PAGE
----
okaloosa island history

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The
History
of
Santa Rosa
and
Okaloosa
Island
1928 to 1995
-by Jim Simpson
CIRCA 1965
Note: The following information extracted from the 1970 Annual
Report of the Okaloosa Island Authority and Florida House Bill 2307.
Santa Rosa Island is 45 miles long and covers the Gulf coastline from
Pensacola to Destin.
In 1928 the Island was sold by the War Department (with the exception of
the Fort Pickens Military Reservation) to Escambia County for $ 10,000.
In 1938, Escambia County conveyed to the Department of the Interior,
without cost, all of the Island (except Fort Pickens) with the intent that the
Department would develop the Island as a park.
In 1941, the Interior Department conveyed the eastern half (a total of 4,300
acres in Okaloosa County) of the Island to the War Department for use as
part of Eglin Field.
In 1948, legislation was passed which deeded 875 acres of the Island to
Okaloosa County. This land included the three miles of the Island located
immediately south of Ft Walton Beach and the small island south of Destin.
In making the transfer of title, the Federal Government retained the
following restrictions and limitations on the property:
•
Use of the land by the County or its lessees only for public recreational
purposes.
•
Right of the U.S. to use the property in the event of a national
emergency without rental or other payments to Okaloosa County but
subject to existing private rights and payment of just compensation for
taking control over improvements on the property.
Excepted and reserved from the conveyance were perpetual easement
interests for air space and access right of way.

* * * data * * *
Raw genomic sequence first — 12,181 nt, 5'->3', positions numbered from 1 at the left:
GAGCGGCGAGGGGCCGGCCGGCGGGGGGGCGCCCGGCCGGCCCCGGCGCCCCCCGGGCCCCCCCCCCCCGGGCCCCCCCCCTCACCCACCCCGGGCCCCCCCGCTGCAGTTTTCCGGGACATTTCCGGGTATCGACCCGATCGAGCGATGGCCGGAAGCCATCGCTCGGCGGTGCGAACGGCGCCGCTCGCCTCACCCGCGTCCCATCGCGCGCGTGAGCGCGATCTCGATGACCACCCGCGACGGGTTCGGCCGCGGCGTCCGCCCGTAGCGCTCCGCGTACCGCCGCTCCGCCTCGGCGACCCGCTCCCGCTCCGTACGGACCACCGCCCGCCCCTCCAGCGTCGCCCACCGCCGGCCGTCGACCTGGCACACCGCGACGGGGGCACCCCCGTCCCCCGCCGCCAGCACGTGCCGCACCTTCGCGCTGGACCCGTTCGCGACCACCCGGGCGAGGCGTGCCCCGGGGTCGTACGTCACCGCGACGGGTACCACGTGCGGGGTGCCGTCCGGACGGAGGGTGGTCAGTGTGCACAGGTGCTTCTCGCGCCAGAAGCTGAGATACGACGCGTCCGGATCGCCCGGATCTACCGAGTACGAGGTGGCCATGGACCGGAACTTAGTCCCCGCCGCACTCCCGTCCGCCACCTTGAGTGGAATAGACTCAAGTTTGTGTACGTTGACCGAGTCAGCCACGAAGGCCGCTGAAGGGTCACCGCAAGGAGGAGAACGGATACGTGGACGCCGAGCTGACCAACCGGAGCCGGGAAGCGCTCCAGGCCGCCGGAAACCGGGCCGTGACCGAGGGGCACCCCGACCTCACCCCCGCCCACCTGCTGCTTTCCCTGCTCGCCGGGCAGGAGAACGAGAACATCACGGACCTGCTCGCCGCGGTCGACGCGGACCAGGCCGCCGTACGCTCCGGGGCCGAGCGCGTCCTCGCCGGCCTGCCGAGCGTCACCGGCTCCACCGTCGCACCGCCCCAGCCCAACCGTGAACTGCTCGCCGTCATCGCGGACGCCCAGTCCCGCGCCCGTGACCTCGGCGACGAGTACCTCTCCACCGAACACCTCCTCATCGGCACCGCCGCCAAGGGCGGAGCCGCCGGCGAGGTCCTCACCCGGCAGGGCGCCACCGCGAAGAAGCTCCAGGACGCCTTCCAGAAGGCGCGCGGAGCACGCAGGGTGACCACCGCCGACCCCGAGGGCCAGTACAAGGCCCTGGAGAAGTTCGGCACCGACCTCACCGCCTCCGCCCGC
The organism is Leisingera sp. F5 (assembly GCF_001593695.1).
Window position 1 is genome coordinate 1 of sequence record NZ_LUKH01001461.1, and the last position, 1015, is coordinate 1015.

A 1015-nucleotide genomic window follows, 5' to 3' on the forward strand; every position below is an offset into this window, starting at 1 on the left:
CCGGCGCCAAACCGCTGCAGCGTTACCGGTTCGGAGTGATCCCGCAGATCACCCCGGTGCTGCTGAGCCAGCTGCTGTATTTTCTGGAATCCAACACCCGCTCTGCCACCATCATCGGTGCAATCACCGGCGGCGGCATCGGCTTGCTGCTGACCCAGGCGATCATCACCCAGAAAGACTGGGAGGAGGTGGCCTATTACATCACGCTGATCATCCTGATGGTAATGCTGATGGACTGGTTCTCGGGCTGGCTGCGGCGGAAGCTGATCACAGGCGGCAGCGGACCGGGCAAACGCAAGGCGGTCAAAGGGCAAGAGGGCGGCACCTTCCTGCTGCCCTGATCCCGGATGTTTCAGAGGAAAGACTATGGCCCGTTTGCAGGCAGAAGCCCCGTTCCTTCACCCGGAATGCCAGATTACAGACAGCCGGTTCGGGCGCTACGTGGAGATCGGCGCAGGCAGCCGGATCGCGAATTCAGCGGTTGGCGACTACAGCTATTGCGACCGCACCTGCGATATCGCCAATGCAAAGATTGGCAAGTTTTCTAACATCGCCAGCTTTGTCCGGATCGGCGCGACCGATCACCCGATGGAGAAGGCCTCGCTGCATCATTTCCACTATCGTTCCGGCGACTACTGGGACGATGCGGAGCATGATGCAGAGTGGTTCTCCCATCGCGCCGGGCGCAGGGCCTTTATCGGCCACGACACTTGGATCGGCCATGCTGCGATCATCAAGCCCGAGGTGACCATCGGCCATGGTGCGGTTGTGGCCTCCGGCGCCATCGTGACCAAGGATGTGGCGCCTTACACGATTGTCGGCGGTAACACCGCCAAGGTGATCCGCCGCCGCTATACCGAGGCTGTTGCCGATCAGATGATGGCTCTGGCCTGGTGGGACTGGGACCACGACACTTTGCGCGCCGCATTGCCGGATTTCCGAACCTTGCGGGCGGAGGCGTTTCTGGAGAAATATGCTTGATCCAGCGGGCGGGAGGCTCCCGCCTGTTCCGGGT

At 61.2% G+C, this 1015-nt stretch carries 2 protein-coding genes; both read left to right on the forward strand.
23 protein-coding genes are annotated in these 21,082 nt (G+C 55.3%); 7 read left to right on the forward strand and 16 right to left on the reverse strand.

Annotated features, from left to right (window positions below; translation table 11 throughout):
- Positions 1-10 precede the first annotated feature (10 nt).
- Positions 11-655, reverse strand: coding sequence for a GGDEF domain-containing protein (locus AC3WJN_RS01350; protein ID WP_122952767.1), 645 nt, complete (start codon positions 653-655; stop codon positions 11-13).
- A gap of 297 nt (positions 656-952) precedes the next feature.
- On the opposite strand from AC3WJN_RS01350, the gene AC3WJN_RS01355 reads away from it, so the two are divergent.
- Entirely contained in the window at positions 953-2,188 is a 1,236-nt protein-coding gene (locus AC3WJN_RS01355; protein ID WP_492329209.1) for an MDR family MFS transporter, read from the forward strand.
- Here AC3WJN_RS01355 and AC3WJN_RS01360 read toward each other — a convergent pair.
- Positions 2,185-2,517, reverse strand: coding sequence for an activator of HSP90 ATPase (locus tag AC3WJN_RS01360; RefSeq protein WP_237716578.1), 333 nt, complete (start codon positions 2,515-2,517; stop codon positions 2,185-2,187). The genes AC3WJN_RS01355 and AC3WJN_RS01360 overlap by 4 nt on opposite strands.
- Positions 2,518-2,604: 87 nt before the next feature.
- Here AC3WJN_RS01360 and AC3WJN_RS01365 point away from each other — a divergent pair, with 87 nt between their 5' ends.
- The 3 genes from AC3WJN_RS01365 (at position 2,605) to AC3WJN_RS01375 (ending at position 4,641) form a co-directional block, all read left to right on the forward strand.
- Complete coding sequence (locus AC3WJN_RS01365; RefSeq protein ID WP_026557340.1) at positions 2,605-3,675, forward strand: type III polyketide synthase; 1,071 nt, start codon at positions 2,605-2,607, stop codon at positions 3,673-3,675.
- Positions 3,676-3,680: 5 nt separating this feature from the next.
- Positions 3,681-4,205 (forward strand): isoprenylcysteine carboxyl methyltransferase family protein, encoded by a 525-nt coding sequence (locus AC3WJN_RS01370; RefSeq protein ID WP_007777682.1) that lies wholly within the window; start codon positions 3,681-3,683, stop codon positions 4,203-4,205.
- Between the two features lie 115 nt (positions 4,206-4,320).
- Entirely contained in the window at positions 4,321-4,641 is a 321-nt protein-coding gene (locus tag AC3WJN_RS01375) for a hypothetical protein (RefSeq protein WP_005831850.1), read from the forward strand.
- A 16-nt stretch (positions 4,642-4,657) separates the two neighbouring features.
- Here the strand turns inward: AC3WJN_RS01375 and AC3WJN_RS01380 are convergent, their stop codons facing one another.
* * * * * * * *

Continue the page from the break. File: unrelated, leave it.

In 1953, by special act of the Florida Legislature, the Okaloosa Island
Authority was created as an instrumentality of the County and vested with
administrative authority over the portion of the Santa Rosa Island owned by
the County.
Because of the limitations and restrictions held by the Federal Government
in the original deed to the Island, financing was difficult for both
TODAY
commercial and residential construction. U.S.
Public Law 87-860 which was approved in
1962 removed these restrictions. As a result of
this law, it was necessary for the Federal
Government, through the Corps of Engineers to
survey the Island and determine price.
In 1963, the new Quitclaim Deed was delivered
by the Corps of Engineers to the Okaloosa
Island Authority. In turn, the Authority
presented the Corps with a check for $55,000.
This transaction removed the limitations and
restrictions on the property except for a 75-foot
aerial easement.
In 1975, legislation was passed by the State of
Florida which abolished the Okaloosa Island
Authority and transferred the duties and
responsibilities of the Authority to the County
Commissioners of Okaloosa County. This
legislation also authorized the levying of ad
valorem taxes on real and personal property on
the Island and confirmed that all valid, existing
restrictive covenants, easements, and zoning,
previously established by the Authority shall
remain in full force unless and until they are
amended by the County Commissioners in the
manner provided by law.
In 1995, the County Commissioners approved
allowing leaseholders to obtain fee simple title
to their property. Island residents Sam and Joyce
Hester were the first individuals to receive quit
claim deeds to Okaloosa Island property.
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